The problem we have with the LDS missionary movement is the methods they are taught to employ, not their motives. It is a known fact that the average person who only has the vague missionary lessons to go by will be hard-pressed to adequately understand the implications of Mormon doctrine! While we defend the right of the Mormon missionaries (and all other Mormons) to share their faith, we find it unconscionable that they do not tell the prospective convert the whole story.
It is also important to note that our purpose and methods are fully supported by the Bible. If anything, we have probably been less blunt than our biblical examples. I have yet to see Mormons point to Jesus and say that He did not love the people of His time, despite the many instances where Jesus presented a message that the Jews felt contradicted their present system of reliance upon the law. Nowhere do we see the motives of Jesus being questioned when he called the religious people serpents, white-washed tombs, and sons of their father, the devil. Nowhere do we see Mormons pointing to Paul and saying that his methods were not correct, despite the many instances where Paul reasoned from the Scriptures with people-both Jew and Greek-who did not believe as he did (Acts 17:2-4, 17ff). In fact, nowhere do we see any biblical author propose that the Christian should accept any idea or worldview without thinking it through both logically and biblically.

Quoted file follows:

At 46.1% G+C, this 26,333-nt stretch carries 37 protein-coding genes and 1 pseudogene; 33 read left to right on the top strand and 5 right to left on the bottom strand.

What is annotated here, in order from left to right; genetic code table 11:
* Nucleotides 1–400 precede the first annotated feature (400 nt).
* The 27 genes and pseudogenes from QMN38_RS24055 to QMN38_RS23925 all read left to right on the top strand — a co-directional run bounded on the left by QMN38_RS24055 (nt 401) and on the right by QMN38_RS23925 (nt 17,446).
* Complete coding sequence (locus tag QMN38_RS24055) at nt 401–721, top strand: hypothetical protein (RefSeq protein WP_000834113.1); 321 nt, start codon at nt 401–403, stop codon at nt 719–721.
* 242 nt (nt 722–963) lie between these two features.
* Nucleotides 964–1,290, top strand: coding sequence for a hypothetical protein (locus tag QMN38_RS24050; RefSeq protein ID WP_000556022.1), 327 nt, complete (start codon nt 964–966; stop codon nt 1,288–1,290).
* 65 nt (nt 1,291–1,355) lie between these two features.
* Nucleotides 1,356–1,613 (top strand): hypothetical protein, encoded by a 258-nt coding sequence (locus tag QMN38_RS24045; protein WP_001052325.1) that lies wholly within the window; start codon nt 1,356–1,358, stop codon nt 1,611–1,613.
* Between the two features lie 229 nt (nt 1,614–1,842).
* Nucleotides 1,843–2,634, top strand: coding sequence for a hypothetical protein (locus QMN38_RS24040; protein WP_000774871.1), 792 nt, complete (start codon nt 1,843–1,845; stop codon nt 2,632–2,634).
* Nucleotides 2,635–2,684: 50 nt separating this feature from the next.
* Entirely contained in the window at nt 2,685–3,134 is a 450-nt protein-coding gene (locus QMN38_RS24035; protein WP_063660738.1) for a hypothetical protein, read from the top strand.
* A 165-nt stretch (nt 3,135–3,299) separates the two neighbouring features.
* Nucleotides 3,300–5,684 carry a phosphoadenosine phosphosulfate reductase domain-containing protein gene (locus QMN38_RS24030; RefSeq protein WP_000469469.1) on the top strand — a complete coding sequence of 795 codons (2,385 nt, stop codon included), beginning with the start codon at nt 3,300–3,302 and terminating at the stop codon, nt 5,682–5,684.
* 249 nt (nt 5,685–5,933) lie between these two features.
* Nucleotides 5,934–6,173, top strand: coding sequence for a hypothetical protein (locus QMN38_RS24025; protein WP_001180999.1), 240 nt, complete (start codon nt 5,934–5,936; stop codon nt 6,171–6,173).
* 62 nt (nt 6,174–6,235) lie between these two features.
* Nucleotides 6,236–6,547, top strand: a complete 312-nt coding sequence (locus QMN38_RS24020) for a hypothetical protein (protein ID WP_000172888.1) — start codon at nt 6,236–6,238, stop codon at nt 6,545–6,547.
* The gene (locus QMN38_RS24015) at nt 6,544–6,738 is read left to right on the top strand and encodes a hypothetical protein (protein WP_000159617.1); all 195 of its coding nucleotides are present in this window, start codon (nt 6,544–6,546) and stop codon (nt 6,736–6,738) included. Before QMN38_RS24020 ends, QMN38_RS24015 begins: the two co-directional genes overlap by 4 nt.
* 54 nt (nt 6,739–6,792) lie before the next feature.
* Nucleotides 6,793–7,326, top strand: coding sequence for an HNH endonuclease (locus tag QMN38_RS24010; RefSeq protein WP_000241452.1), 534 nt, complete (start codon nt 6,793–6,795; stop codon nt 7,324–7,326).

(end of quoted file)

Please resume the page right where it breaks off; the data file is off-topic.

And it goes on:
This is the reason why Jesus, Paul, and Peter all used the Old Testament writings to support the role of Jesus’ resurrection from the dead. This is also why we are clearly told to NOT pray for good feelings about a religion but to test everything (1 Thess. 5:21; 1 John 4:1). And this test that leads us to our faith should be used, as Jude wrote, to “earnestly contend for the faith which was once delivered unto the saints” (vs. 3). This is all part of the role of “apologetics”- the defense of the Christian faith using facts and rational arguments.
The Christian must not forget that Mormons are people who are just as much in need of God’s forgiveness as anyone else is. They are not the enemy. Our goal at MRM is to win Latter-day Saints to truth. Therefore, our battle is “against powers, against the rulers of the darkness of this world, against spiritual wickedness in high places” (Ephesians 6:12). While we may plead guilty to being against Mormonism, we are not at all against Mormons. To say we are anti-Mormon is both offensive and inaccurate.